The Austin Chronicle

Knives Out

Rated PG-13, 130 min. Directed by Rian Johnson. Starring Daniel Craig, Chris Evans, Jamie Lee Curtis, Michael Shannon, Toni Collette, Christopher Plummer, Ana de Armas, Don Johnson, LaKeith Stanfield, Katherine Langford, Jaeden Martell, Noah Segan, Edi Patterson.

REVIEWED By Steve Davis, Fri., Nov. 29, 2019

The secluded Victorian mansion in Knives Out is an architecturally ideal setting for this throwback murder mystery, a Winchester House floor plan of hidden staircases, twisty hallways, and concealed windows. Its stately décor of Oriental rugs and stuffed animals in dimly lit rooms walled by mahogany panels just begs for a corpse to appear. That entreaty is answered within minutes of the movie when a startled housekeeper (an underused Patterson, so comically unnerving in HBO’s Vice Principals) finds her elderly employer, the wealthy crime novelist and publisher Harlan Thrombey (Plummer), lifelessly sprawled on a bloody divan one morning, his throat cut in an apparent act of suicide following a dysfunctional gathering of offspring celebrating his 85th birthday the night before. (Not surprisingly, each of the family members at the party has a financial motive for killing the old man.) The dominant element of this whodunit’s set design is a literal-minded sculpture of ringed daggers hovering over the skullduggery afoot in this affectionate nod to Agatha Christie’s parlor-game puzzlers. Like the metaphorical doughnut of swirling clues perplexing Benoit Blanc (Craig), the private eye with the name of a cheap Chardonnay, this jarring artwork seemingly suspended in midair has a hole at its center, an open space eluding closure in the same way the truth eludes Blanc, who’s convinced the patriarch was the victim of foul play.

The screenplay by director and screenwriter Johnson (Brick, Looper) flips the script to prematurely divulge the howdunit early on, though intuition tells you there’s more than meets the eye. But it never seriously invites you to solve the crime as Watson to Blanc’s Sherlock, the plot’s complications stepping way beyond any reasonable deductive capability you could have. The movie’s wit and energy hold your interest, but they don’t spark the pleasure of the unexpected, the thrill you felt in Laura, The Last of Sheila, Chinatown, The Sixth Sense, or the 1974 adaptation of Christie’s Murder on the Orient Express (not Kenneth Branagh’s inept remake), movies whose big reveals surprise you in their elegant simplicity. No question, the mix of the old and the new in the perfectly titled Knives Out is cerebrally enticing, but any wow factor is as muted as Steve Yedlin’s cinematography.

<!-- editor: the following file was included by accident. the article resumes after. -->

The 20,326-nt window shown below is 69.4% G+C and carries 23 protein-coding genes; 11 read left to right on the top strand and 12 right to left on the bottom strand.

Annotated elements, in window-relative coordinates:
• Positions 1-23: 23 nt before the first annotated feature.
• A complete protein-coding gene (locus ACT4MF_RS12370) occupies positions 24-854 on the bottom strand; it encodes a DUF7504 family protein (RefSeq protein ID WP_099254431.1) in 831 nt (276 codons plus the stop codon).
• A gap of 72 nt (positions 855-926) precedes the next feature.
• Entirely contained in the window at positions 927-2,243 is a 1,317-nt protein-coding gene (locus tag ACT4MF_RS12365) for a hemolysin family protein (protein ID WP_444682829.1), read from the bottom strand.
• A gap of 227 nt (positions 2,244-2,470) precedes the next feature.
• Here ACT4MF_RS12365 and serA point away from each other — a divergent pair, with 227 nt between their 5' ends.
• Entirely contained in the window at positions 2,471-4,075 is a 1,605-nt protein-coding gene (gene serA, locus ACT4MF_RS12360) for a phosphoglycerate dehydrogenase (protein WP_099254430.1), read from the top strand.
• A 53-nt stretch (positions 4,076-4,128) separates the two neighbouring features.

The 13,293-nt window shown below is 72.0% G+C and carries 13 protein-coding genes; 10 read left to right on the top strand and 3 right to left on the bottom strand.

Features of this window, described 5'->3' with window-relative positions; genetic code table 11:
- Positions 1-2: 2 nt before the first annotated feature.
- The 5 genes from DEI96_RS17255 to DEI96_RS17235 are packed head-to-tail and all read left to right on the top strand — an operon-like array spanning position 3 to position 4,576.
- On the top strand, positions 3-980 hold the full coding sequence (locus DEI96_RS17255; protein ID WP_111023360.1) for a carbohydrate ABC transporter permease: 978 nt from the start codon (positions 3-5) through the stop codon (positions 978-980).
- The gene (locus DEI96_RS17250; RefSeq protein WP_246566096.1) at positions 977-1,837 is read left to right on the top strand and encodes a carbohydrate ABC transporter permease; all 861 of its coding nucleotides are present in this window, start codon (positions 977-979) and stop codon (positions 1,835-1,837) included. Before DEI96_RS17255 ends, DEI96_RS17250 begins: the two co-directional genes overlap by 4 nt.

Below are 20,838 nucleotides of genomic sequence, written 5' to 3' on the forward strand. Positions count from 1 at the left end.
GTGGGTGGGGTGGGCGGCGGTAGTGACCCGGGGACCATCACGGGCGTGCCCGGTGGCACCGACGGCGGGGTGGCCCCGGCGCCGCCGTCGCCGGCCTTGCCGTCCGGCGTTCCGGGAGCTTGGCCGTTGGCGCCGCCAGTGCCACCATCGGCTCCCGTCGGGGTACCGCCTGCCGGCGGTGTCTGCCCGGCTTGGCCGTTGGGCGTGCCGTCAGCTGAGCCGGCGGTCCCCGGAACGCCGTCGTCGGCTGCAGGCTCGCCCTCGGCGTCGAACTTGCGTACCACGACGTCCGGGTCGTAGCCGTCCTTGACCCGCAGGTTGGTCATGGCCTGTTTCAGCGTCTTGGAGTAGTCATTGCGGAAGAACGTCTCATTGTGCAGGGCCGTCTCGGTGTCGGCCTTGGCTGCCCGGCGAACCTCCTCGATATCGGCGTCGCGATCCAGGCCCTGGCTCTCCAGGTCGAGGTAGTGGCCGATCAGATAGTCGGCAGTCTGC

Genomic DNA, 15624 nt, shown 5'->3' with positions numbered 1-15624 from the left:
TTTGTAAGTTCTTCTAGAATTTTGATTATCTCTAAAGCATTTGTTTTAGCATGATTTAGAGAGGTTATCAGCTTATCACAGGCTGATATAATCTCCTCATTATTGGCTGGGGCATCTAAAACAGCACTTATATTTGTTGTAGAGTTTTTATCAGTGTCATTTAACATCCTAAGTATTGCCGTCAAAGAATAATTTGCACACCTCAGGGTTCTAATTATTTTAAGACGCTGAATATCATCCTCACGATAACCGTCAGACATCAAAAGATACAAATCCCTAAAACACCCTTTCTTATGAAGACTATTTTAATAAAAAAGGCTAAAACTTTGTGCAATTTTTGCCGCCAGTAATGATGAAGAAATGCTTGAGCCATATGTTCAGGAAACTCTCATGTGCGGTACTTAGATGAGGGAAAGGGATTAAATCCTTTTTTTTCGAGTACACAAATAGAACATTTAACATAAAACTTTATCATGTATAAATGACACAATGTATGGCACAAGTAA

The cast of familial suspects is played by dependably stalwart actors like Collette and Shannon, but the characterizations are a little thin. Even Evans’ performance as the smarmy prodigal grandson, Ransom Drysdale, is pretty much summed up by his character’s snobby name. Craig’s dapper, Dixie-drawling sleuth and enchanting de Armas’ Marta, the dead man’s naive caretaker whose regurgitative reaction to untruthfulness is an amusing parasympathetic response central to the movie’s plotline, are more memorable, probably because the roles are better rounded. But when the worm turns and the movie’s ensemble of disinherited progeny indignantly clamor after learning the gravy train has derailed, the collective avarice displayed by the secondary cast of characters is almost giddy. To elaborate on Gordon Gekko’s philosophy: Greed is definitely good when it’s this funny.

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